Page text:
The semi-hollow construction also made it easy for Pete to pull serious feedback from his guitars. A screaming Rickenbacker 330 is a beautiful thing and Townshend would also rapidly flick the guitar’s pickup selector switch to get Morse Code bleeps.

It was actually Beatles John Lennon and George Harrison that put Rickenbacker tone on the map in the UK and beyond with their, respectively, shortscale Ricky 325 and 36012 models… and more on those history changing guitars in another instalment. Thanks to John and George, Townshend and 12-string icon Roger McGuinn of The Byrds would pick up Rickenbackers and in turn, turn, turn, turn a bunch of kids like Tom Petty, REM’s Peter Buck and ex-Smith Johnny Marr onto that “jingle jangle” sound.

Of course, as many guitarists have bought Ricky 330s over the years because of Paul Weller, although unlike Townshend and McGuinn he’s never had the signature model he deserves. At the very least he shoulda got some commission. Weller’s 70s models featured a series of spec tweaks over the 60s guitars Pete T owned. For a start, Rickenbacker bumped the fret count up from 21 to 24 in 1970. You might recall that Black Sabbath’s Tony Iommi campaigned to get a 24-fret SG in the early 70s but was told it couldn’t be done. Luthier John Birch eventually accepted the challenge and made his dreams come true. Well, Ricky already had that one in the bag, although the notion of Iommi bashing out War Pigs on a 330 is hard to swallow… even a black one.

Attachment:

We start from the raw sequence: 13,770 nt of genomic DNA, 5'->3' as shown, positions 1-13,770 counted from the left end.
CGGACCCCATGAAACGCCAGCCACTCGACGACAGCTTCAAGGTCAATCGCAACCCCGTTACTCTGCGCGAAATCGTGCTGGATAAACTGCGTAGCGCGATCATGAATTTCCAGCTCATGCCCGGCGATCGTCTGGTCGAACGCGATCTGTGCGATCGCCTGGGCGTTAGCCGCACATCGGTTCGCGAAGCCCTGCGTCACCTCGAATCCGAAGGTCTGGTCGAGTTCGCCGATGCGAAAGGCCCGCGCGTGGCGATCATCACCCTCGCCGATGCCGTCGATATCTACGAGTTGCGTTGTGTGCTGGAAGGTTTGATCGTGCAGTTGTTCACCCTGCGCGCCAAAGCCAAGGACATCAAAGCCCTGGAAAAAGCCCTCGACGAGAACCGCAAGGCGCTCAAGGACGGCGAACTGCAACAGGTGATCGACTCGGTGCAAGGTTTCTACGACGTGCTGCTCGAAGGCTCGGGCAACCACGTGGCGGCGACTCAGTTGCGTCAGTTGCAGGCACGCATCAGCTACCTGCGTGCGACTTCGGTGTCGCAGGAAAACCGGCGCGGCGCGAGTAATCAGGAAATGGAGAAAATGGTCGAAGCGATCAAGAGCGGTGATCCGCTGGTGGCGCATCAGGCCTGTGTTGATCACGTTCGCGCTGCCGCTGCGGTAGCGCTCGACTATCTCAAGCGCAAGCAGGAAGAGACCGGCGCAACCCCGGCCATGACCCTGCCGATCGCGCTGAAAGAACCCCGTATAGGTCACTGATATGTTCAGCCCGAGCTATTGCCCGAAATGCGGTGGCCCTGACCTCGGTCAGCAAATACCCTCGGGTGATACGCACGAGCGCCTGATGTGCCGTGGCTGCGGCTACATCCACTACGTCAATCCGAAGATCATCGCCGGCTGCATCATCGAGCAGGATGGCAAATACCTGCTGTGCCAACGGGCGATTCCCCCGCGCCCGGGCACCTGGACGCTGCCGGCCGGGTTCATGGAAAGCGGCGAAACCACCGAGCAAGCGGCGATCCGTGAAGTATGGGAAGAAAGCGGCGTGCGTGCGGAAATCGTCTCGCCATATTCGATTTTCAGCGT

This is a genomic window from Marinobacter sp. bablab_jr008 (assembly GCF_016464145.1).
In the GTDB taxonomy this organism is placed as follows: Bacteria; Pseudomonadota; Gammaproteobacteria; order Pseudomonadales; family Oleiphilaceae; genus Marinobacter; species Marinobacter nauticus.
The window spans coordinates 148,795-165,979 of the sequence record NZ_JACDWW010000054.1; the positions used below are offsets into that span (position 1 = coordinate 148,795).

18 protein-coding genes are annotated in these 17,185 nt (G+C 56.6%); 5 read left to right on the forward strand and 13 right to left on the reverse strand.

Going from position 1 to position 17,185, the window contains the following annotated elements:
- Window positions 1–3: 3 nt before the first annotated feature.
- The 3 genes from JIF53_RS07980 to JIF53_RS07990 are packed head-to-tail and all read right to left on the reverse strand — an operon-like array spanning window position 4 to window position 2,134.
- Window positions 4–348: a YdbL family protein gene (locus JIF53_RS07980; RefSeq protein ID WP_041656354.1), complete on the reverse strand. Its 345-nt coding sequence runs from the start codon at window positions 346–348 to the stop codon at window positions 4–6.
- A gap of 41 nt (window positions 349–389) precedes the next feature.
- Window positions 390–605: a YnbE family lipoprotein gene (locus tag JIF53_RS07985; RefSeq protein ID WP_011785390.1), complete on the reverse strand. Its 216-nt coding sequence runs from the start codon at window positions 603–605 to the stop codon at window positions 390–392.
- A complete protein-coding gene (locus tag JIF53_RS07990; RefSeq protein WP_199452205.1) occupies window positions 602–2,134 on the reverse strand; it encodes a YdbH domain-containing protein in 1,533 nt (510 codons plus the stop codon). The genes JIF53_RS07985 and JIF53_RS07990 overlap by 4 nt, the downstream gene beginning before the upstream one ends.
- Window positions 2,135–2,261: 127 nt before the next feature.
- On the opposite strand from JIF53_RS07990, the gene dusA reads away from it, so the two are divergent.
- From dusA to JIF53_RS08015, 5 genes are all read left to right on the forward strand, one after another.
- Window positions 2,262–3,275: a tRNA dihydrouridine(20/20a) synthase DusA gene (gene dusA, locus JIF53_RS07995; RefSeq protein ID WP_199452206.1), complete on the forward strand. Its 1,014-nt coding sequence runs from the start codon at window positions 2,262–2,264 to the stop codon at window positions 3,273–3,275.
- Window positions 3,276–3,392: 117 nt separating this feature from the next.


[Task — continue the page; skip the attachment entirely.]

Clip: Tom Petty plays Free Fallin’ on his 60s Rose Morris model 1997 330 (song runs from 14.40 to 19.30)

Weller’s 330s’ possessed the eye candy that is the heavier chrome “R” tailpiece but, more importantly, featured the more powerful “High-Gain” humbuckers that debuted in the early 70s. These pickups provided plenty of grunt but crucially, although less jangly than the “Toaster Tops”, they retained the clarity that the 330 had become famous for thanks to that maple body and neck In other words, even through a heavily-distorted amp, the note separation was exceptional.

Clip: Weller demonstrates the 330’s exceptional note separation on Eton Rifles (example runs from 1.40 to 1.60)